I once heard a radio interview with the person at NASA who recruits candidates into the astronaut program. At one point in the interview the host asked the expert a simple question, “What qualities make someone a good potential astronaut?”
Now with such a question I expected a long treatise on the engineering brain, the importance of complex problem solving thought patterns, self-reliance and fearlessness. What I didn’t expect was a one line answer…” I ask them just one question,” she responded. “May I see your garage?”
But the reasoning is brilliant and it came in two parts: First, the very best astronaut prospect will have an impeccable garage with everything in its place (don’t want to be wandering around the space shuttle looking for a screw driver when the oxygen generator is on the fritz!), and two, the very worst astronaut prospect will open the garage door and immediately start to tell you about all the things he/she is going to do to organize the garage … “as soon as I . ..”)
Guess I’ll never be an astronaut…
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But beyond boldly going where no one has gone before, I guess every field has its measuring sticks, its sign of experience and expertise and attention to detail. And the garden is no exception.
Edging garden beds is one of those things that on the outside one, seems like a minor and fussy detail, but isn’t, two, looks easy, but isn’t, and three, can be done with any old garden implement .. .but definitely can’t.
What’s the big deal about bed edging? Basically, the answer to this question is two-fold.
What does bed edging add to your garden?
First, it is a clear sign to the observer that this gardener cares about the details. It’s a bit like polishing your shoes before Sunday service or ironing that errant crease out of your slacks before walking out the door. It says to your garden guest that you’re not just inviting them into your garden, you’re giving them your very best.
Second, a properly edged bed goes a long way to helping your overall garden design hold together. While we often forget it, bed lines create the motion, direction and personality of the garden. Sloppy bed edges offer unwanted distractions — a bit like a drip of paint on the Mona Lisa’s smile.
How do you properly edge a garden bed?
Pfft… edging? Isn’t that just digging a trench around the perimeter of your planting bed? Not so nearly, grasshopper. Allow me to let you in on a little secret. Edging takes practice. Straight lines require a guide — usually a tightly stretched string or other item to help you keep your lines straight. Curved lines also need a guide. Without a guide you inevitably end up shaving a bit off this side and a bit off that, over and over again, until you run out of lawn.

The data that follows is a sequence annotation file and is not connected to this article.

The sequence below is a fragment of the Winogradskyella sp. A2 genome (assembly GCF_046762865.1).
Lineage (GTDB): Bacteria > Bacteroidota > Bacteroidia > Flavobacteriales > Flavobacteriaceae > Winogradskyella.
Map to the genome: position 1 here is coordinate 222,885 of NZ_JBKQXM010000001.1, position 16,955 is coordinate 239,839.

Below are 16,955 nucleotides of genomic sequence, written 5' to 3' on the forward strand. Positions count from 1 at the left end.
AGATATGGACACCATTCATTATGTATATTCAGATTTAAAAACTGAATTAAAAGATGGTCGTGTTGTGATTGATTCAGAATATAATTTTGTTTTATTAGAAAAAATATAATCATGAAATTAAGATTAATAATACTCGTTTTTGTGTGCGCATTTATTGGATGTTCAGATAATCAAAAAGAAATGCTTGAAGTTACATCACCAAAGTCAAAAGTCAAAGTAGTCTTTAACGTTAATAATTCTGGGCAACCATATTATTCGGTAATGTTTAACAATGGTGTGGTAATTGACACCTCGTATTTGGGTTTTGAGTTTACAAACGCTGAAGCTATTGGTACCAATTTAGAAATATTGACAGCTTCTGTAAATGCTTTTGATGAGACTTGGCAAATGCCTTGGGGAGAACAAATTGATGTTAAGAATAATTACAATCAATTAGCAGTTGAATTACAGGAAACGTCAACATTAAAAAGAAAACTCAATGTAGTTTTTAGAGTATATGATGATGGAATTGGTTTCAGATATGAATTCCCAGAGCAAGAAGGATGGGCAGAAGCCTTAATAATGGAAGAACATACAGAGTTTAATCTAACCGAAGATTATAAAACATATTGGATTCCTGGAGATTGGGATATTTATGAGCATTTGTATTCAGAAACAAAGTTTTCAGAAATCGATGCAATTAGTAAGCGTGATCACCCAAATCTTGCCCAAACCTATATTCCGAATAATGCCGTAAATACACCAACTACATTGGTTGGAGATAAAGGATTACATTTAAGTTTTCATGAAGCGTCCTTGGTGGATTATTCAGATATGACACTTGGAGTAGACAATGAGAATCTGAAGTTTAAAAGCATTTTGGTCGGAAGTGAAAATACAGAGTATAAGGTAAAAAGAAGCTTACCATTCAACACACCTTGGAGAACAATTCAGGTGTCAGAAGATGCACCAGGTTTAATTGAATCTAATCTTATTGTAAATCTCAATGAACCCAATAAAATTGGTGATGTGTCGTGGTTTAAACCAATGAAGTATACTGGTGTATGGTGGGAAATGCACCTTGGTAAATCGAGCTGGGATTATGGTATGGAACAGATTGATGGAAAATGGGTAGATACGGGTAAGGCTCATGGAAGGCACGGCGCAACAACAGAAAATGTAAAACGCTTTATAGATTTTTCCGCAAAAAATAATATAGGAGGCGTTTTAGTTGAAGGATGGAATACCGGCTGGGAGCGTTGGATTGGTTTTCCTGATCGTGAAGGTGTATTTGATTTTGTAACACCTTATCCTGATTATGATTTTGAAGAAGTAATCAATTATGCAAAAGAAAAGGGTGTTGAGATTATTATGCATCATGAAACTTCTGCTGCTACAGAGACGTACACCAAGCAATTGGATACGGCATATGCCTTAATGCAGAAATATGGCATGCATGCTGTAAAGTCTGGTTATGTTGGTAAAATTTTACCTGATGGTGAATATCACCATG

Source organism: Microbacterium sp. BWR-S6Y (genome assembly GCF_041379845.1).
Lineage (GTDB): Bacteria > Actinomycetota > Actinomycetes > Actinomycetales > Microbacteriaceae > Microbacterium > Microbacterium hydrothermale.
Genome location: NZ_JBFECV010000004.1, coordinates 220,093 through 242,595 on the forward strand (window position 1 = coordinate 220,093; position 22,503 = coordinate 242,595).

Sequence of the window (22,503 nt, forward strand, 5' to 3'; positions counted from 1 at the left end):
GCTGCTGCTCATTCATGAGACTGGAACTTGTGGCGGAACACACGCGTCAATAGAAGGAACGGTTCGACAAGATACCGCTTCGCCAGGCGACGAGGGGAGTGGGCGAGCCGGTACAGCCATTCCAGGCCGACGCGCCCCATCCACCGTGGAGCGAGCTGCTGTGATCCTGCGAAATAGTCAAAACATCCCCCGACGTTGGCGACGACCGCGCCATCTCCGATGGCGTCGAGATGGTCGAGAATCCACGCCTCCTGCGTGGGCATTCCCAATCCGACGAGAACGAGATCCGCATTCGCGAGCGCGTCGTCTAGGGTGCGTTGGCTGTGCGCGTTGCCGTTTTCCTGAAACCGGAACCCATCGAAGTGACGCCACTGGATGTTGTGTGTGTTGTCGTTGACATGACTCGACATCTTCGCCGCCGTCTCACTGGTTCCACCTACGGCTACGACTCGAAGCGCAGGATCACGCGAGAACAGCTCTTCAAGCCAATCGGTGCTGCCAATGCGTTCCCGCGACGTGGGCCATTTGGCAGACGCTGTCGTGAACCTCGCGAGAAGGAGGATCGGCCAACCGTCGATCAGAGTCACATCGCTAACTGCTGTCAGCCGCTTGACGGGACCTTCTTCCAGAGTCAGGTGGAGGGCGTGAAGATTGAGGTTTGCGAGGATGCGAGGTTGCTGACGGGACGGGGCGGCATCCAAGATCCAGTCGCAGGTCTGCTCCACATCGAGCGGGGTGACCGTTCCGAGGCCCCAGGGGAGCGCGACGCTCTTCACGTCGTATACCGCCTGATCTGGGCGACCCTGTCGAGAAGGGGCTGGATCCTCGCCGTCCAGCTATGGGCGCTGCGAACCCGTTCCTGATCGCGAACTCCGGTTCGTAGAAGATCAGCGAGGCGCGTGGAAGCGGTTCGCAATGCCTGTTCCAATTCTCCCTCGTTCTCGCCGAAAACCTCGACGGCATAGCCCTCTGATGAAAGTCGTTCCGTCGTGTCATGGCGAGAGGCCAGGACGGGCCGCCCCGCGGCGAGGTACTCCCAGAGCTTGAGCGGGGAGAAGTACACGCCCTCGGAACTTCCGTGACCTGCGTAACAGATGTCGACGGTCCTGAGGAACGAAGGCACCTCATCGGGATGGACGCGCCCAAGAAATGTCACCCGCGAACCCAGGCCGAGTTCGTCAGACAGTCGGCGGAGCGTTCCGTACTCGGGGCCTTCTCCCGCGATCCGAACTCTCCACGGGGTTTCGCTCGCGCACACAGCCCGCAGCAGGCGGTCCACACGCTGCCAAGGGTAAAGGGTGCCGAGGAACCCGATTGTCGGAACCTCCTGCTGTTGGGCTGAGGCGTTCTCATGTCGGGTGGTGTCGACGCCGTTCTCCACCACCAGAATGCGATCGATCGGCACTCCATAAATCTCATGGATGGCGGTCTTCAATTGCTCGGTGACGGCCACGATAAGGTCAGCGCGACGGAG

Once you have established the line you start at one end and work slowly and consistently, making a sharp cut in the sod and removing a wedge of sod and soil. A well cut edge should be about 4-inches deep to provide both a good visual line and an easy to maintain border between bed and lawn.
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What tool should I use to edge a garden bed?
Hand me that shovel and I’ll cut you an edge. Not so nearly there, whippersnapper.
As with just about any task, choose the wrong tool and you’ll find yourself cursing and swearing, getting frustrated and ending up with a less than satisfying result. The best tool for hand cut bed edges is a flat bladed nursery spade (there’s a reason it’s often called a spade-cut edge!). Those rounded shovels with a bit of a blunt point to the blade just don’t do the trick. Talk about trying to put a round peg in a square hole! Cutting straight lines with a curved shovel is a non-starter. And cutting even a curved line with a curved blade ends up in a mess.
Everyone wants to run out and buy one of those long handled “bed edgers” basically a 6-inch wide half moon of metal on the end of a long stick. I know you can buy them with stainless steel blades, hand worked designer chrome or made from federally endangered spotted owl beaks … but they just don’t work. They’re all undersized for the job and to make matters worse, you can’t do anything else with them.
A good nursery spade works for edging, digging, hurling at that pesky neighborhood gopher… and a million and one other garden tasks.
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What direction should I edge a garden bed?
To start your edging work, begin at one end of the line. Stand in the lawn with your string (or hose) just in front of your feet. Place the blade of the spade on the far side of the line. Force the spade in about 4-inches and pry out a wedge of turf and soil. Another trick — pick up the wedge and throw it into the wheelbarrow. If you dump it in the bed, you’ll end up with another mess to clean up. Or if you leave all the wedges in the bed, they’ll eventually wash into your nicely cut edge and fill the space in no time at all .
Work your way right to left or left to right, depending on your personal preference.
There. Now that’s I’ve gotten that off my chest, I think I’ll go straight up my garage.
Paul Cappiello is the executive director at Yew Dell Botanical Gardens, 6220 Old Lagrange Road, yewdellgardens.org.